174. SOCKS data from the client to the covert site is sent in upstream slitheen blocks. These blocks contain a 4-byte header that indicates the 2-byte stream ID of the data (which SOCKS connection it belongs to), and the length.
  175. \subsubsection{client}
  176. When the client first starts a new browsing session, they generate a 28-byte slitheen\_ID. This ID is sent to the Overt User Simulator (OUS) to be included in the X-Slitheen header of every outgoing HTTP request from the client to the overt server in a tagged flow.
  177. When the client's browser requests a new connection, the SOCKS frontend generates a new stream ID for that connection. It then sends the SOCKS connect request and upstream bytes from the client to the relay station in base64-encoded upstream slitheen blocks to the OUS. The OUS then sends these space-delimited, encoded blocks in the X-Slitheen header of outgoing overt HTTP requests, along with the client's slitheen\_ID.
  178. \subsubsection{relay}
  179. Upon receiving a new HTTP request from the client, the relay station decrypts the request and searches for an X-Slitheen header. The contents of this header include a series of space-delimited base64 encoded strings. The relay station decodes the strings to retrieve the client's slitheen\_ID and the upstream slitheen blocks containing SOCKS data.
  180. At this point, the relay station can associate the flow with the client's slitheen\_ID and corresponding downstream data queue.
  181. If the blocks contain a SOCKS connect request for a new stream, the relay station spins off a new thread for that stream and makes a TCP connection to the covert server. It then sends the SOCKS data from the client through this connection and saves the covert site's responses in the downstream data queue indicated by the client's slitheen\_ID.
  182. The relay station should then replace the X-Slitheen header with an X-Ignore header and garbage bytes to protect the client's identity and browsing habits.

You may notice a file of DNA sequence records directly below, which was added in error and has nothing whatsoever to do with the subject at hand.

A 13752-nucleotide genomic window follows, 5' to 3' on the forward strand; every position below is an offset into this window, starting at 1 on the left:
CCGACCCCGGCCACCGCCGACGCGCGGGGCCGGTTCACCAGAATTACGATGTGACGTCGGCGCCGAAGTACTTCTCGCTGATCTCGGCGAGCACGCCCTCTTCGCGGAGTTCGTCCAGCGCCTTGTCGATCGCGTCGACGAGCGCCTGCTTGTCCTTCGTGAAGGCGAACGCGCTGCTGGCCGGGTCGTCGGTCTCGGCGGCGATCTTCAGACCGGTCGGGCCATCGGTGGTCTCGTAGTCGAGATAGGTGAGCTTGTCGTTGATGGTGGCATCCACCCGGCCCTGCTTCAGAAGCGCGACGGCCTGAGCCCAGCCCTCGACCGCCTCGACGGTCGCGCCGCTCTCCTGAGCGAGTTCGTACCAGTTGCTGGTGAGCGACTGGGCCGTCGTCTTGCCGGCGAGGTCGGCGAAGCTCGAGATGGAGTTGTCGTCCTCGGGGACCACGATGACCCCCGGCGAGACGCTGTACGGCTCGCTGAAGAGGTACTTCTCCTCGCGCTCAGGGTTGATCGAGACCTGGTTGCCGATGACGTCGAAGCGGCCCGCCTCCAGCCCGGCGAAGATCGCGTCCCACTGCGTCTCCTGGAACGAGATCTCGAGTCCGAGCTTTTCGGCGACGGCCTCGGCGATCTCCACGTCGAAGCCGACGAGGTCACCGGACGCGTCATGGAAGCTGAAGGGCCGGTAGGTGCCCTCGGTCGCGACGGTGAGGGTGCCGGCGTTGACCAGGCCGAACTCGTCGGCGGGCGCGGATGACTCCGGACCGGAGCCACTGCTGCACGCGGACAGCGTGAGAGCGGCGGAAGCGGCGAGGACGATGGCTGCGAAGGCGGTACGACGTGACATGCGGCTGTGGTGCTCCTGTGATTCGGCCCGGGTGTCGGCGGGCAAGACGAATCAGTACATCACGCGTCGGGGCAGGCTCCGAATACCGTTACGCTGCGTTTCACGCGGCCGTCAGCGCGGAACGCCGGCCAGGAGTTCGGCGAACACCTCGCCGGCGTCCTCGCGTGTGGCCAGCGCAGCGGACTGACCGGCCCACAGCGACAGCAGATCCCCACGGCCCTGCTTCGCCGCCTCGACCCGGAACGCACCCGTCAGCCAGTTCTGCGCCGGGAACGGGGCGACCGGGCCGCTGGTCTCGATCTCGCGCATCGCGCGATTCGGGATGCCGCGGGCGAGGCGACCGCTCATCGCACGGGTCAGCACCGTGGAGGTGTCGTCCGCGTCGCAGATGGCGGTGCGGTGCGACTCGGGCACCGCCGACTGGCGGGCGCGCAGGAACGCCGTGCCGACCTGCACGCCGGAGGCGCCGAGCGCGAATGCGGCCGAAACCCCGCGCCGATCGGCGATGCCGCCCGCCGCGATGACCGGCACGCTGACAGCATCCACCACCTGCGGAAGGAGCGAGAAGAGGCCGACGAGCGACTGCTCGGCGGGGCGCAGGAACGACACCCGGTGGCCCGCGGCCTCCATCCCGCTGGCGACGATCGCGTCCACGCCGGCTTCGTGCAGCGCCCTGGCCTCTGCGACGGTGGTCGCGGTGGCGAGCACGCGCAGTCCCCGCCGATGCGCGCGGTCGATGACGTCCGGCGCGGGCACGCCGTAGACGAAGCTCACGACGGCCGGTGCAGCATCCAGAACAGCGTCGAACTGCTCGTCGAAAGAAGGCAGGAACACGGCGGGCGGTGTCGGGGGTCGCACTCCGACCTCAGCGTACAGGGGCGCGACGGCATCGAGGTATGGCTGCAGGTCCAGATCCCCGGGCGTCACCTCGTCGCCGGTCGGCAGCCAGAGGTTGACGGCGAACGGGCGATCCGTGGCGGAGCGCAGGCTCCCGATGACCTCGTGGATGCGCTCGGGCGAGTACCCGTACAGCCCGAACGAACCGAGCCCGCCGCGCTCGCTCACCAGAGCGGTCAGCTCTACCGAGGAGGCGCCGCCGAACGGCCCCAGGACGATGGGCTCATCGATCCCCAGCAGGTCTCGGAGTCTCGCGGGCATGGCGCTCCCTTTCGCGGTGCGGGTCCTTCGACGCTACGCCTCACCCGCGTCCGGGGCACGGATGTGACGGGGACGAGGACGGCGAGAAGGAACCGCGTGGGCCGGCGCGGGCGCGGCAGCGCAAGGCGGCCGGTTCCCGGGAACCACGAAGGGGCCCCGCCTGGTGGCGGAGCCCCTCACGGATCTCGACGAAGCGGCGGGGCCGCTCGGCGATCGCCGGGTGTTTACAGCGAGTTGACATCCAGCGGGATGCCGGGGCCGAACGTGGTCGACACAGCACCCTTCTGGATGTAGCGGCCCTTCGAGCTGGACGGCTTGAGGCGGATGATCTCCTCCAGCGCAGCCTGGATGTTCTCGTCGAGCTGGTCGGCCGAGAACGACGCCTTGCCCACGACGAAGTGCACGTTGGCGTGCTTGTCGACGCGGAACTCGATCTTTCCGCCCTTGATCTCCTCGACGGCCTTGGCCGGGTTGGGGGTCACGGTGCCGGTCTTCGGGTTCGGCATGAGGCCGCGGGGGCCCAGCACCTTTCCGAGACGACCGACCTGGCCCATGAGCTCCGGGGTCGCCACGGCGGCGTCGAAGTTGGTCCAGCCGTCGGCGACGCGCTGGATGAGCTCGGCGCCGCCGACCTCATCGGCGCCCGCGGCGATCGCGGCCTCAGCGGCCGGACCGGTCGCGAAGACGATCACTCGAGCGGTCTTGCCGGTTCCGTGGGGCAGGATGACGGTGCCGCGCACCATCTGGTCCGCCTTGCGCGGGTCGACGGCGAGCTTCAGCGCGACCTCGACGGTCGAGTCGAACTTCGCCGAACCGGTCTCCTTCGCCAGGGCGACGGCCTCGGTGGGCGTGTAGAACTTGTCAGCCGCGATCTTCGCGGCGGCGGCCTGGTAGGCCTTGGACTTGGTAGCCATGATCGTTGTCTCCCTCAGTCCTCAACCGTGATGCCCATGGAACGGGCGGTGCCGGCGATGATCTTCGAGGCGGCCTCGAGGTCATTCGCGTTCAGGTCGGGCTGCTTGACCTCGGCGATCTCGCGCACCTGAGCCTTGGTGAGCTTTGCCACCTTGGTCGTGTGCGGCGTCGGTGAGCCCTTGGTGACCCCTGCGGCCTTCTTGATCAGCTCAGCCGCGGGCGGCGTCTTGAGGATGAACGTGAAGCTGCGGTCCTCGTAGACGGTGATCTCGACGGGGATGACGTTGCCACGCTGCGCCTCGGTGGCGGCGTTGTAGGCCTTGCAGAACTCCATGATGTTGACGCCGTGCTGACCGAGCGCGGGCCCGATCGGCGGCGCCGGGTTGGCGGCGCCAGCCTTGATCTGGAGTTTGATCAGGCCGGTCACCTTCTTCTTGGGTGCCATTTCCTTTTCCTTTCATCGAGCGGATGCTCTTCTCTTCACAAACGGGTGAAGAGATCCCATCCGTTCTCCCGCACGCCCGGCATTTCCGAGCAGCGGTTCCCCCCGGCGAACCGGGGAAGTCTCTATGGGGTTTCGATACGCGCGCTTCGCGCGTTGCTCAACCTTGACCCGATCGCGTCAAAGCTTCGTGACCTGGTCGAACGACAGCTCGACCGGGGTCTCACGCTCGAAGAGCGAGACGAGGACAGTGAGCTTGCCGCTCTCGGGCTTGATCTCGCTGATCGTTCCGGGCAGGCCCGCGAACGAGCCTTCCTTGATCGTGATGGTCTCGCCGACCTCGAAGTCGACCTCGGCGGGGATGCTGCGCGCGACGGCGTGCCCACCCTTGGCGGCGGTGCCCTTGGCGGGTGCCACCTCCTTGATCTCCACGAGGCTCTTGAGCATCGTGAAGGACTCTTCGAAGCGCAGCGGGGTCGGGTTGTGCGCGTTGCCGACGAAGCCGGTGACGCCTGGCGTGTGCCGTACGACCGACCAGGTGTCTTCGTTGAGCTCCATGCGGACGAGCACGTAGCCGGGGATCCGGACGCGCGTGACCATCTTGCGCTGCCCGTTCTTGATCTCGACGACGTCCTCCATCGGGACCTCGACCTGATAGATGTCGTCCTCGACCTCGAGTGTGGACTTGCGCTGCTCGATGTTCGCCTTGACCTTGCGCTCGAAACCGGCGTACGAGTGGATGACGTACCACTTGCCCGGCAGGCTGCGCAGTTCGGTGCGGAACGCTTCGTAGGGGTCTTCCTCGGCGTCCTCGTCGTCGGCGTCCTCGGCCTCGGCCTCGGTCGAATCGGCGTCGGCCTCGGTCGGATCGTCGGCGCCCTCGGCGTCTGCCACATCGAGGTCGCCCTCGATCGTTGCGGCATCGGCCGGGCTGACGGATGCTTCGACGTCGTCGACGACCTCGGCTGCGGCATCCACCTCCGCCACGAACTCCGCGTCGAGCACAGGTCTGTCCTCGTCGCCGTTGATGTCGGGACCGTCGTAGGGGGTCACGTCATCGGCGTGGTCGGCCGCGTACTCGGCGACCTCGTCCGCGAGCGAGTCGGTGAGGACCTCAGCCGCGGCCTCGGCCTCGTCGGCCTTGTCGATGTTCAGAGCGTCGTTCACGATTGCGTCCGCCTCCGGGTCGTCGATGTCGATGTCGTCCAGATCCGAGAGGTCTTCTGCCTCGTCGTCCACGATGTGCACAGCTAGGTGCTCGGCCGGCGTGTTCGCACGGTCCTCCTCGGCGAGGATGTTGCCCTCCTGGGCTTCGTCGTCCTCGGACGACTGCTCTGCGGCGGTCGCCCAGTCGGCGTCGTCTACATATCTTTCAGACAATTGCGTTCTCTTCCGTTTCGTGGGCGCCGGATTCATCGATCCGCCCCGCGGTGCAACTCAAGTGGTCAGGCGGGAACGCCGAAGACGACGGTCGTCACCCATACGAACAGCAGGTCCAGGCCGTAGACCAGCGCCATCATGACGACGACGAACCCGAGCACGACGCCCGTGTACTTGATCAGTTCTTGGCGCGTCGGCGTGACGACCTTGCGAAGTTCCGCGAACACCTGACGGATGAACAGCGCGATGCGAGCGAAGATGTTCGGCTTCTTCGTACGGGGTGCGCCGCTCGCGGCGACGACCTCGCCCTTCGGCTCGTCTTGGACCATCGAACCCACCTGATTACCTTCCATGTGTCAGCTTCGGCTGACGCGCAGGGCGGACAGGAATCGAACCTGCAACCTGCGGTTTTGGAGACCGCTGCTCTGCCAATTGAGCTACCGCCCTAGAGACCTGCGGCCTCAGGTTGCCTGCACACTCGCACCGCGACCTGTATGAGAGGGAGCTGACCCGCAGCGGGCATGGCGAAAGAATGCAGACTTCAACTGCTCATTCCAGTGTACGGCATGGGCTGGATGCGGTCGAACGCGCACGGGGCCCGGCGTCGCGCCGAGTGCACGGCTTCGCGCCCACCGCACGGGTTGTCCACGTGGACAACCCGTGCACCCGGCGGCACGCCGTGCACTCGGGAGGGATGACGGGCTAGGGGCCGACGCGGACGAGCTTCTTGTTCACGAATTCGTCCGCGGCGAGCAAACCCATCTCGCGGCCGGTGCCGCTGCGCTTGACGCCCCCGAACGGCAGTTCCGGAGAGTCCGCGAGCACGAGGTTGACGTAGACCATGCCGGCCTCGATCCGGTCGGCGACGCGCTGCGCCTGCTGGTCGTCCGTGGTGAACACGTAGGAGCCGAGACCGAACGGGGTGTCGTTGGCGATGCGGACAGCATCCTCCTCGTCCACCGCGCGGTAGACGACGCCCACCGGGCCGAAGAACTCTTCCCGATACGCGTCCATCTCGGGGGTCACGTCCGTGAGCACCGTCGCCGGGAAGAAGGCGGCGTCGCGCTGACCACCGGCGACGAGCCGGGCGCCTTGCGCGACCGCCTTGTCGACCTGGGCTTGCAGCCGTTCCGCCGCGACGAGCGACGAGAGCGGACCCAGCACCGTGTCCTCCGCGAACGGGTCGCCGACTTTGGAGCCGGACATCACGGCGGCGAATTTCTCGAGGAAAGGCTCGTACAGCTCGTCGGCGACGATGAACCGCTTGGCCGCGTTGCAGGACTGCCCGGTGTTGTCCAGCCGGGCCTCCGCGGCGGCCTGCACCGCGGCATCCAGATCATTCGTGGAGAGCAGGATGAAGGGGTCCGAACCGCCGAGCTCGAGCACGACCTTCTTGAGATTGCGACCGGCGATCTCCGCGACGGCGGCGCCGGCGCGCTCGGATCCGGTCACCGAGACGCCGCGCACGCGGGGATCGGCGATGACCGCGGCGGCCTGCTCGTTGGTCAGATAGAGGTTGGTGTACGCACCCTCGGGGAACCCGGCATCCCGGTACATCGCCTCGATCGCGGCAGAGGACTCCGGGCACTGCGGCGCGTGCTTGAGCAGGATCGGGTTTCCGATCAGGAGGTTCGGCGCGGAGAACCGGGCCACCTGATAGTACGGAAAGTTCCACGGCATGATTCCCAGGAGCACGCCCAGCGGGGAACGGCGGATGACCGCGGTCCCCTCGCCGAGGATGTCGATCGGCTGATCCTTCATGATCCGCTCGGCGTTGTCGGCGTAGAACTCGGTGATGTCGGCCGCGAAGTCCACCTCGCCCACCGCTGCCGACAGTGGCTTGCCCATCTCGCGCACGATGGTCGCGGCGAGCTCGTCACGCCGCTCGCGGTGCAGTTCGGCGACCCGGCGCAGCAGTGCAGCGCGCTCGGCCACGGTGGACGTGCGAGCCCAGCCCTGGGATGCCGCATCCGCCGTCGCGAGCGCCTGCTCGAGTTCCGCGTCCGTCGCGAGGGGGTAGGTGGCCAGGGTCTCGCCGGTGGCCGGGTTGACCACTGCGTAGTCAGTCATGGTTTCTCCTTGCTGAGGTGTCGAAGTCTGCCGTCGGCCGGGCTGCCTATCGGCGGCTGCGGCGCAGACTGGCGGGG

183. \subsection{Downstream Application Data (Covert $\rightarrow$ Client)}
  184. SOCKS data from the covert site is delivered to the client (according to the slitheen\_ID of the flow) in downstream slitheen blocks. Each slitheen block contains a 16-byte header containing the stream ID of the data, a counter to indicate the order of blocks in the same stream, the length of SOCKS data, the length of garbage bytes, and a padding of zeros. This header is AES encrypted in ECB mode with a key generated from the slitheen\_ID. The body of the slitheen block is AES encrypted in CBC mode with a key generated as a part of the same key block:
  185. $$\texttt{slitheen\_key\_block} = \texttt{PRF}(\texttt{slitheen\_ID}) || \texttt{"SLITHEEN\_SUPER\_ENCRYPT"})$$
  186. $$\texttt{slitheen\_header\_key} = \texttt{slitheen\_key\_block}[0:\texttt{key\_len}-1] $$
  187. $$\texttt{slitheen\_body\_key} = \texttt{slitheen\_key\_block}[\texttt{key\_len}:2\texttt{key\_len}-1] $$
  188. If there are any bytes in the packet left over after reducing the size to fit in 16-byte blocks, this is filled with randomly generated garbage bytes and the garbage length field in the downstream slitheen header is set to reflect the amount of garbage padding.
  189. A block that contains only garbage indicates that there was no downstream data for the client queued at the relay station.
  190. \begin{figure}[h]
  191. \begin{subfigure}{\textwidth}
  192. \centering
  193. \includegraphics[width=.75\textwidth]{downstream_slitheen_header}
  194. \caption{Header for downstream slitheen blocks}
  195. \end{subfigure}
  196. \vspace{5mm}
  197. \begin{subfigure}{\textwidth}
  198. \centering
  199. \includegraphics[width=.75\textwidth]{downstream_slitheen_block}
  200. \caption{Full, encrypted downstream slitheen block}
  201. \end{subfigure}
  202. \caption{Format of SOCKS data from the covert site to the client, injected in the place of leaf resources}
  203. \end{figure}
  204. \subsubsection{client}
  205. When the client's Overt User Simular (OUS) receives a resource of Content-Type slitheen, it sends the length of the resource and the HTTP response body to the client's SOCKS proxy front-end to be parsed and sent to the client's browser.
  206. The SOCKS proxy frontend parses these resources to extract downstream slitheen blocks. After receiving the resource length, it parses downstream slitheen blocks one-by-one, first decrypting the header to determine the length, then decrypting the slitheen block body to retrieve the SOCKS data. The SOCKS proxy then writes this data to the browser, using the connection indicated by the stream ID in the header. The proxy skips garbage bytes, and moves on to decrypting the next downstream slitheen block.
  207. It is possible for downstream slitheen blocks to arrive in a resource out of order. If this happens, the SOCKS proxy should consult the counter field of the header and hold premature blocks until their predecessors have arrived before writing data to the browser.